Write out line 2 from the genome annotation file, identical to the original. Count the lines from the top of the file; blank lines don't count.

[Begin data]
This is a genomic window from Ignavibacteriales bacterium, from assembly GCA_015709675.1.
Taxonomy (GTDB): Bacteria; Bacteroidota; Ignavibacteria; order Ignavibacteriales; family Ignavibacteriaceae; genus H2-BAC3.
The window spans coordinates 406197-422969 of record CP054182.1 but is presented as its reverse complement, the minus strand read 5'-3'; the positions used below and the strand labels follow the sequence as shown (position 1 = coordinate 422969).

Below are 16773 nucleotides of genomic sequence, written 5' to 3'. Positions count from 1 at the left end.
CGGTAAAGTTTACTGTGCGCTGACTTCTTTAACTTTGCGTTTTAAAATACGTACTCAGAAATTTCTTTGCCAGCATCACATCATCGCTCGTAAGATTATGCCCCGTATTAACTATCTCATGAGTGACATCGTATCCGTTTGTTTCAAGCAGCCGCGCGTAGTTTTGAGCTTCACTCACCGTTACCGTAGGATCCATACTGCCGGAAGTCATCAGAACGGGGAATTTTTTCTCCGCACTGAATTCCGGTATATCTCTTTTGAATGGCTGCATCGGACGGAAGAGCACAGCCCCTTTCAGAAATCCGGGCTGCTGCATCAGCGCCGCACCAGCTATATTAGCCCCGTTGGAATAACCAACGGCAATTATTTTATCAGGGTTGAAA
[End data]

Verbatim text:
Taxonomy (GTDB): Bacteria; Bacteroidota; Ignavibacteria; order Ignavibacteriales; family Ignavibacteriaceae; genus H2-BAC3.